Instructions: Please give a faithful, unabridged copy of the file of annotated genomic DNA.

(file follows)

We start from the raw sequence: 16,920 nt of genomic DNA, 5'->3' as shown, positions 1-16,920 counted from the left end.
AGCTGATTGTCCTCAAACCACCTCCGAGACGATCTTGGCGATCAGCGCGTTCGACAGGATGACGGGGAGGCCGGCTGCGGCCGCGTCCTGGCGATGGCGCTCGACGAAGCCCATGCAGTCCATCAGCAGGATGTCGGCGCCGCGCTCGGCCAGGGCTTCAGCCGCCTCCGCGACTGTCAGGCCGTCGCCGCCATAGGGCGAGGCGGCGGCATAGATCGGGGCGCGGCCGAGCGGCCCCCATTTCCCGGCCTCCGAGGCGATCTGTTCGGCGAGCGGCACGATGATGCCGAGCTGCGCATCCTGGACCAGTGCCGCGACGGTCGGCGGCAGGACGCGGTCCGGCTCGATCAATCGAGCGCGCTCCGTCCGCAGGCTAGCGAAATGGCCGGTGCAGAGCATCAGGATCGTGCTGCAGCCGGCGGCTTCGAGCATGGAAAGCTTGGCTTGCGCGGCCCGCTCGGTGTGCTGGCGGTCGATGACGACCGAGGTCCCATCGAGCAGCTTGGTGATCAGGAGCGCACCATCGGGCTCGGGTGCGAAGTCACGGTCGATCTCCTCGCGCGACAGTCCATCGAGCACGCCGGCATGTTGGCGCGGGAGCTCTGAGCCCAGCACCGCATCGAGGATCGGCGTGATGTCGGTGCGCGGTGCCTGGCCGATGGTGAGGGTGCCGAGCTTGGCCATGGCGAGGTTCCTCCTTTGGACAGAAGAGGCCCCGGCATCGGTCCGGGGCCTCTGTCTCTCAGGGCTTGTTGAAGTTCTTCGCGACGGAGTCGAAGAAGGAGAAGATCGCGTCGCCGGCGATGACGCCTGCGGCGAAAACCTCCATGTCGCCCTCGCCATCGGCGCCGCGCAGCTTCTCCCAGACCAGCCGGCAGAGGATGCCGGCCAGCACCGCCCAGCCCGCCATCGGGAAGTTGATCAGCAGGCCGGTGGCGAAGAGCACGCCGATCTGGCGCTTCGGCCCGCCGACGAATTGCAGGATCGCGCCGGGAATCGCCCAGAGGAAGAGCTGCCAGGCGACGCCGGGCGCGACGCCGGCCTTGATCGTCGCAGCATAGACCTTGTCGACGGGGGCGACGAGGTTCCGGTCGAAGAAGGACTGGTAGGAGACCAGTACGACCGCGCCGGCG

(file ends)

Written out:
We start from the raw sequence: 16,920 nt of genomic DNA, 5'->3' as shown, positions 1-16,920 counted from the left end.
AGCTGATTGTCCTCAAACCACCTCCGAGACGATCTTGGCGATCAGCGCGTTCGACAGGATGACGGGGAGGCCGGCTGCGGCCGCGTCCTGGCGATGGCGCTCGACGAAGCCCATGCAGTCCATCAGCAGGATGTCGGCGCCGCGCTCGGCCAGGGCTTCAGCCGCCTCCGCGACTGTCAGGCCGTCGCCGCCATAGGGCGAGGCGGCGGCATAGATCGGGGCGCGGCCGAGCGGCCCCCATTTCCCGGCCTCCGAGGCGATCTGTTCGGCGAGCGGCACGATGATGCCGAGCTGCGCATCCTGGACCAGTGCCGCGACGGTCGGCGGCAGGACGCGGTCCGGCTCGATCAATCGAGCGCGCTCCGTCCGCAGGCTAGCGAAATGGCCGGTGCAGAGCATCAGGATCGTGCTGCAGCCGGCGGCTTCGAGCATGGAAAGCTTGGCTTGCGCGGCCCGCTCGGTGTGCTGGCGGTCGATGACGACCGAGGTCCCATCGAGCAGCTTGGTGATCAGGAGCGCACCATCGGGCTCGGGTGCGAAGTCACGGTCGATCTCCTCGCGCGACAGTCCATCGAGCACGCCGGCATGTTGGCGCGGGAGCTCTGAGCCCAGCACCGCATCGAGGATCGGCGTGATGTCGGTGCGCGGTGCCTGGCCGATGGTGAGGGTGCCGAGCTTGGCCATGGCGAGGTTCCTCCTTTGGACAGAAGAGGCCCCGGCATCGGTCCGGGGCCTCTGTCTCTCAGGGCTTGTTGAAGTTCTTCGCGACGGAGTCGAAGAAGGAGAAGATCGCGTCGCCGGCGATGACGCCTGCGGCGAAAACCTCCATGTCGCCCTCGCCATCGGCGCCGCGCAGCTTCTCCCAGACCAGCCGGCAGAGGATGCCGGCCAGCACCGCCCAGCCCGCCATCGGGAAGTTGATCAGCAGGCCGGTGGCGAAGAGCACGCCGATCTGGCGCTTCGGCCCGCCGACGAATTGCAGGATCGCGCCGGGAATCGCCCAGAGGAAGAGCTGCCAGGCGACGCCGGGCGCGACGCCGGCCTTGATCGTCGCAGCATAGACCTTGTCGACGGGGGCGACGAGGTTCCGGTCGAAGAAGGACTGGTAGGAGACCAGTACGACCGCGCCGGCG